Thrills & Controversy Aside, American Football is at Home in Europe

In June 2014, the European Championship of American football title game between Germany and Austria set a standard that will be hard to match in future tournaments. Germany downed the Austrian national team 30-27 in Innsbruck, Austria in front of 27,000 wildly cheering fans with a huge European and worldwide TV and online audience watching. The game went into double overtime and both teams traded punches and never gave up. In the end, the discipline of the German team may have been the final, deciding factor as Austria took a pair of unsportsmanlike penalties in the second overtime with Germany on Austria’s four yard line giving the Germans six attempts to score, which they did to win 30-27.

John Leijten, head coach of the Dresden Monarchs in Germany’s top league and Team Australia, and former NFL Europe coach wrote a compelling account of the tournament which bears reading again.

The 2014 European Championship was a great tournament and raised the bar for future events…it had to go into double overtime….you can’t ask much more then that!

The 2014 Eat the Ball European Championship for A Group countries came to an end in thrilling fashion. Just like with other European Championships or World Championships there was a big difference in the level of all six participants. Germany, Austria, France, Finland, Sweden, and Denmark. This doesn’t mean that any of the six nations didn’t give everything they had. Preparation for football on this level takes a lot of hard work, time away from family and friends, the sacrifices the players and staffs make are huge. Living up to expectations, under performing and over performing was all part of the 2014 European Championships of American Football. These top six nations in Europe were represented for sure.

Penalties controversial or not?

Controversy was also part of the tournament’s final game. Or was it only the appearance of controversy? Apparently both teams were warned about the strict enforcement of the unsportsmanlike conduct rule in the final. Both teams had penalties called against them in regulation. Both teams also had multiple opportunities to put the game out of reach early.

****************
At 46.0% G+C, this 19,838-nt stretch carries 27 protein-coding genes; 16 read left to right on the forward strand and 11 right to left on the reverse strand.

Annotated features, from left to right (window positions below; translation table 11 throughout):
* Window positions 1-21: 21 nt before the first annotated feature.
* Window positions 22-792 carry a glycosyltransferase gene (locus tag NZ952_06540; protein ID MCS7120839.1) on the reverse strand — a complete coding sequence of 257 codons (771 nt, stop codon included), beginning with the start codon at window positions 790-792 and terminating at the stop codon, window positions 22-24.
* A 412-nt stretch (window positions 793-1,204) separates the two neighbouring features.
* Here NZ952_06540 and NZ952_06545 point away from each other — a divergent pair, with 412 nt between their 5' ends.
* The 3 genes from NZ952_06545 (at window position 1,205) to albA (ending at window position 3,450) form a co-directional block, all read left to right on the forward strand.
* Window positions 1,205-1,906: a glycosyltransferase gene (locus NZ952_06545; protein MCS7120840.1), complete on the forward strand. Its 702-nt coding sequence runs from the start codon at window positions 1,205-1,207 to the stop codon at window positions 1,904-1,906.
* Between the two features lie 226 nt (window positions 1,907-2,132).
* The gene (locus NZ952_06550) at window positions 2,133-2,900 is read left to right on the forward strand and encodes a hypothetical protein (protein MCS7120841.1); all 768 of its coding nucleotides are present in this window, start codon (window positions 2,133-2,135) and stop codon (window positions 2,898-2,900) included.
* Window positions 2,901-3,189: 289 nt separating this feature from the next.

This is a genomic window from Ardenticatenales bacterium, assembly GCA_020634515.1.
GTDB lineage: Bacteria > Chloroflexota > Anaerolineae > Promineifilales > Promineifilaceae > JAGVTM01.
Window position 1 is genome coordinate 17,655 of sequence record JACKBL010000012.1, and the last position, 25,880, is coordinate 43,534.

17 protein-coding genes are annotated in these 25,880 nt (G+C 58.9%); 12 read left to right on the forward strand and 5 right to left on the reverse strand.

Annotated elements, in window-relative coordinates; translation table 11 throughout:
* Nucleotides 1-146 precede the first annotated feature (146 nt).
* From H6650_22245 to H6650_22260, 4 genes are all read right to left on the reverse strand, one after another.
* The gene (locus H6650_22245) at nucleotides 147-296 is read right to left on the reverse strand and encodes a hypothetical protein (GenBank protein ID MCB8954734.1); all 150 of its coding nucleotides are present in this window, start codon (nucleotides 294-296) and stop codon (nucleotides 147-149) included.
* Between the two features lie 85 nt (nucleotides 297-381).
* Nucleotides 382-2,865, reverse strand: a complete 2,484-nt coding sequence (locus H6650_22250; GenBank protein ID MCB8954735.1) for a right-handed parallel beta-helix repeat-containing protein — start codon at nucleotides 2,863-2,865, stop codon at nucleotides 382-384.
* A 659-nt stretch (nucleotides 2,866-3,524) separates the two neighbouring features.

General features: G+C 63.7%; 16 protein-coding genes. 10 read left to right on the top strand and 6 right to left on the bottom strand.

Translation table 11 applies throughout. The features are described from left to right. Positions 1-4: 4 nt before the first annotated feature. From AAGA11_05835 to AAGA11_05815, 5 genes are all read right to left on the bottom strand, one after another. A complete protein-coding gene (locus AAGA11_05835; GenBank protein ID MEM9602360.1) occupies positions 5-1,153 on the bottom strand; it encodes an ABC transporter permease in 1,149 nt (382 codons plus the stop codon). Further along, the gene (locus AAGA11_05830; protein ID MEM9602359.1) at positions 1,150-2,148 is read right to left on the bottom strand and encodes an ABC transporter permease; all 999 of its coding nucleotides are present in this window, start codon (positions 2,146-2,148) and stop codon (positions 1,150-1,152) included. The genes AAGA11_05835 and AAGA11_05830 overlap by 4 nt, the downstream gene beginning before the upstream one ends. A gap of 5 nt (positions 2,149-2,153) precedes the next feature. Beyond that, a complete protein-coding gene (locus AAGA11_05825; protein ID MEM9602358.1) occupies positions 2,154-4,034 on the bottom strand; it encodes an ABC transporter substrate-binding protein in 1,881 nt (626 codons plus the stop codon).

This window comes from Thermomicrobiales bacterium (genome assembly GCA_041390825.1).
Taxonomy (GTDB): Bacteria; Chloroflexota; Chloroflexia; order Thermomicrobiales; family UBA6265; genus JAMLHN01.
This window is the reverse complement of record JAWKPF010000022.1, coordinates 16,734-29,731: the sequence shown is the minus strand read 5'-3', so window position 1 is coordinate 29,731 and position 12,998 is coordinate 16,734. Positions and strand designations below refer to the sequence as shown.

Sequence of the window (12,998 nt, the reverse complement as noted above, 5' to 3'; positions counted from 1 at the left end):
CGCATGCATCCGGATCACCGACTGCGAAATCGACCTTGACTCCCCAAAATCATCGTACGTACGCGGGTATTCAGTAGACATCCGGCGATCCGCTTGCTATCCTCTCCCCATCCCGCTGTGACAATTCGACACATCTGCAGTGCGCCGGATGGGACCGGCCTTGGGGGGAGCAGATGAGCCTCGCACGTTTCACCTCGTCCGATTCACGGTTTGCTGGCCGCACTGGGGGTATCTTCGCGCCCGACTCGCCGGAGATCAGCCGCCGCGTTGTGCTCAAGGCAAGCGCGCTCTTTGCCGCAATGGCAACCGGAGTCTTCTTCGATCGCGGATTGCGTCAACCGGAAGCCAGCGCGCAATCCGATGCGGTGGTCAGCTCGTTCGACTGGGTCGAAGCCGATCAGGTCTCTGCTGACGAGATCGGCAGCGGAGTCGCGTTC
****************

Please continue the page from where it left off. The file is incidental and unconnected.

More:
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Did the coaches of Team Germany get through to their players just a little bit quicker then Team Austria and adapt more quickly to these strict interpretations? Maybe the European players shouldn’t watch and mimic the NFL players. As we know the rules are a little different in the NFL where the “look at me” behavior is a commonplace.

Let’s say these fouls were holding penalties and it would have been the difference between a completed pass or a sack. Would we still have a controversy? Both teams would have had a similar warning, “’listen, we are going to put an emphasis on holding today, you are warned.” Do we blame the referees for making the call or the players committing the foul? I have been on both ends so I have an idea of how it feels to be in those situations. Nothing you can say or do to make it right if you are on the opposite end of the call!

You should never blame the loss of a game on the bad decision making of referees. The bottom line is that Team Germany made less mistakes then Team Austria when it counted the most. Team Austria started slow but came back with everything they had and gave us the most exciting final game in European Championship history.

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I seriously doubt that the 27,000 spectators in Ernst Happel Stadium really knew what was going on at the end, just like all the people around the world who watched the ORF Sport + live stream or watched Eurosport. It wasn’t Europe’s finest American Football moment but it should not take away from the spectacular job the organizing committee has done or what the teams have shown us on the field. It was a great tournament that has raised the bar for future events. The game was so close that it had to go into double over time to get a winner. You can’t ask much more then that.

In the early 2000’s I  scouted Sweden v. Austria just as Austria had started their march into Europe’s A Group. That game Austria lost to a better Swedish team but from this moment on they have been constantly improving and not just their National team. We already know they have two of the best club teams in Europe (Swarco Raiders, Vienna Vikings), and  Team Austria will show up at the 2015 Stockholm World Championships more determined then ever and have put all teams on notice with their play this year…

And how about the great work of the AFBOE? Great league, great development of their players, great national team, lots of football spectators, the AFBOE is working their plan and doing it well! 

Congratulations to all six teams, American Football is still improving in Europe and the quality of the 2014 Eat the Ball European Championship has proven this!

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John Leijten
John is the current Head Coach of the Dresden Monarchs (Germany) and the Head Coach of the Australian National team, as well as the former LB coach of the Amsterdam Admirals of the NFL Europe.
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